Rahul not good enough but so is the alternative

The scion of the Gandhi family, Rahul Gandhi, was a damper in his interview with a private Indian news channel on Monday evening. Rahul looked badly lost and it seemed he didn't know what he was babbling about. I was amused to hear that he wants the media to be brought under RTI and that he never felt in him the thirst for power. Nor did he ever undertake any quest to achieve power, he said.

But, is  he qualified enough for the quest? His PR team has failed the test. He showed how miserable he has been in putting into use sequitur. His efforts to compare himself with Arjuna of Mahabharata did not jell well with the audience.

Pithily, Rahul never appeared so unprepared and so unfit for the position of Indian prime minister.

Thankfully, for at least next five years, we would not be seeing or hearing much of him. Congress is sure to be out of power. And the danger to the nation, of course, lurks here. Bharatiya Janata Party (BJP), the possible successor, would be a bigger disaster.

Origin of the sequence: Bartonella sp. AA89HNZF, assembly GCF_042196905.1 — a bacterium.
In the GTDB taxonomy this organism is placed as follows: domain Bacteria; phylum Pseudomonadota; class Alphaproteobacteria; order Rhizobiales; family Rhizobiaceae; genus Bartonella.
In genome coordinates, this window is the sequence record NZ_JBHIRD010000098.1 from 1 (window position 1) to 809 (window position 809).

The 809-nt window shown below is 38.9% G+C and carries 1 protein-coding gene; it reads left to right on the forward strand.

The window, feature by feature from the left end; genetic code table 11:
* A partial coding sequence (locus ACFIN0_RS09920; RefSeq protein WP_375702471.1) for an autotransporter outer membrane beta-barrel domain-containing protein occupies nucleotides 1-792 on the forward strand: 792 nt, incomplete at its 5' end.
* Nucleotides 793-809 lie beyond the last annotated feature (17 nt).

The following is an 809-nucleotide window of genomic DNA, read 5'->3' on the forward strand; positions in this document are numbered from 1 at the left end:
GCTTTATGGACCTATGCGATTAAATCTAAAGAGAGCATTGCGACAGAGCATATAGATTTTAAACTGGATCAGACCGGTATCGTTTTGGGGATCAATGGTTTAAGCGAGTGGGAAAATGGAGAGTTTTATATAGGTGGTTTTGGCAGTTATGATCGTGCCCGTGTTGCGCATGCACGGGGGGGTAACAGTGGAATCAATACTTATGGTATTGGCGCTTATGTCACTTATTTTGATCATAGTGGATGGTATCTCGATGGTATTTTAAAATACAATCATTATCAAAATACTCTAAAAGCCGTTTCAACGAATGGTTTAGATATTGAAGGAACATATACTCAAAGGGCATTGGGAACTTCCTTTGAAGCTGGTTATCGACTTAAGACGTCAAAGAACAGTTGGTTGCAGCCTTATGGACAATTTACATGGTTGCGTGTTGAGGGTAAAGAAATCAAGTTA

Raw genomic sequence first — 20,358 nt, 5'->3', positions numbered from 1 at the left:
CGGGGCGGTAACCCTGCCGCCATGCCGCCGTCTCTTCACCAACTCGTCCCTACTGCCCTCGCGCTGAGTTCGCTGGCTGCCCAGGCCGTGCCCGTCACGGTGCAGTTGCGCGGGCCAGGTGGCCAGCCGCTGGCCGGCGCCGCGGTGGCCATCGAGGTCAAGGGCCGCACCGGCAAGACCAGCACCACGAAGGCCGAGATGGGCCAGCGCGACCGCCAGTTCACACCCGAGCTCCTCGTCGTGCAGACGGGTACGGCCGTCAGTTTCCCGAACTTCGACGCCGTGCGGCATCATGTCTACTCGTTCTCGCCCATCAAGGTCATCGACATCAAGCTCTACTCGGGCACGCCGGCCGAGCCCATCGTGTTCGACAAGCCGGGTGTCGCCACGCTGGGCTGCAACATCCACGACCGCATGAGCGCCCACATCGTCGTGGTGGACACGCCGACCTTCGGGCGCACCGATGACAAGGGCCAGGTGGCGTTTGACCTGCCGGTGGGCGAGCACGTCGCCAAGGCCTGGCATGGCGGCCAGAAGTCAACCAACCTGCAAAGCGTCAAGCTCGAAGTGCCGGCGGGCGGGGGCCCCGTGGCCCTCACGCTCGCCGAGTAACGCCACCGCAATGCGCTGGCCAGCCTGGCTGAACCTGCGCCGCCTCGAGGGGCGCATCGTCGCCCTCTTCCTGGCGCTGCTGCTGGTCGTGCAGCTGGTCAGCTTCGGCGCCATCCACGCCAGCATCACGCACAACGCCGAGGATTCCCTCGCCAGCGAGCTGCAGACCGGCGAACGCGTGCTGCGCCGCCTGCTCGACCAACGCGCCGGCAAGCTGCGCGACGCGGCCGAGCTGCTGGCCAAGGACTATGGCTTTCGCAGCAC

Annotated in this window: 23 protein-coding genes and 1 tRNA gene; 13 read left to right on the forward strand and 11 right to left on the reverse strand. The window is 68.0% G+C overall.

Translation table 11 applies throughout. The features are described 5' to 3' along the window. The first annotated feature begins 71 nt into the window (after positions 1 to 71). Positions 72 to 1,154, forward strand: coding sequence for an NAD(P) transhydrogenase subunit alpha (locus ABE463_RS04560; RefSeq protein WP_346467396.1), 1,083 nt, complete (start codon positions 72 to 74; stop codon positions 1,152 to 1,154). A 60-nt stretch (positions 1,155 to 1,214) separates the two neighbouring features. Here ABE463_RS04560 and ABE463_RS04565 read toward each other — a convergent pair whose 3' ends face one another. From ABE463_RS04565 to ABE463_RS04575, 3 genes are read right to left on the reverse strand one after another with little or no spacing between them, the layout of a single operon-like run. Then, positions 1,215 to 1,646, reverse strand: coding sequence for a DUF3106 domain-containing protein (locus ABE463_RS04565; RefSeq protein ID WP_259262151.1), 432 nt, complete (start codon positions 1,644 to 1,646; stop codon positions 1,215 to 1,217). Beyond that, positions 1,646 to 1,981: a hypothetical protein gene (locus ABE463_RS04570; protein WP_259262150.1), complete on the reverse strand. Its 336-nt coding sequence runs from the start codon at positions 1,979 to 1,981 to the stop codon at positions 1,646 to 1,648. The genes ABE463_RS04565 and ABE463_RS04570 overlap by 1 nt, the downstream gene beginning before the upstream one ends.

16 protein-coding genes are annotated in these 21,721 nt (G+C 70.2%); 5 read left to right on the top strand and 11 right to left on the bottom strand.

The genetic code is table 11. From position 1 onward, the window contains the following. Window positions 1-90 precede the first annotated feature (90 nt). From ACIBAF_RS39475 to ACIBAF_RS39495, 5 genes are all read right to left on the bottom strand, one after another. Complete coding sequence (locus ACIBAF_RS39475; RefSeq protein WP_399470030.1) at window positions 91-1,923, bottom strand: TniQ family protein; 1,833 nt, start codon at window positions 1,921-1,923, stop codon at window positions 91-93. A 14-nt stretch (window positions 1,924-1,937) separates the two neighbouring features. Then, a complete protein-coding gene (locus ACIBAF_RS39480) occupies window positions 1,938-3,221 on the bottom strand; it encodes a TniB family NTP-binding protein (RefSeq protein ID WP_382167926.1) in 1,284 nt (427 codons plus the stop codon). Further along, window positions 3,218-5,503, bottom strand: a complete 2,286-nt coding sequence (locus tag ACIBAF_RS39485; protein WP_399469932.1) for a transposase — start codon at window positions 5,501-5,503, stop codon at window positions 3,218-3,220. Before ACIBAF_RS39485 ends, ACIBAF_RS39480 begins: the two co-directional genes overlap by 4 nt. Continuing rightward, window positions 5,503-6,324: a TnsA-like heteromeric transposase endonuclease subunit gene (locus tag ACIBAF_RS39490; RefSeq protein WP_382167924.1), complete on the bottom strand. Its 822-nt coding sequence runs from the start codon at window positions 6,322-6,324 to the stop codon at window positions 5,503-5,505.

A churning is indeed currently underway changing India's traditional political equations and firmament once and for all. They indicate a changing polity in which major political parties, including the Congress, Marxists and the Bharatiya Janata Party (BJP), have fast been losing relevance in a rapidly evolving socioeconomic genius loci. The political parameters emitting out of the churning are substantial and extremely startling. The shapes that are emerging are in sync with the models of the twenty first-century where matrix of political existence and even relevance will be determined in accordance to the market dynamics of the time now. Future of Indian political system, therefore, is ironically dreary yet promising.

Darwinian concept — survival of the fittest — is most applicable to the political ambience of India today. Ability to evolve with the changing environment and the ability to strike an intelligent balance between evolving expectations of the electorate and antiquated ideologies have now become the mantras for survival of political parties.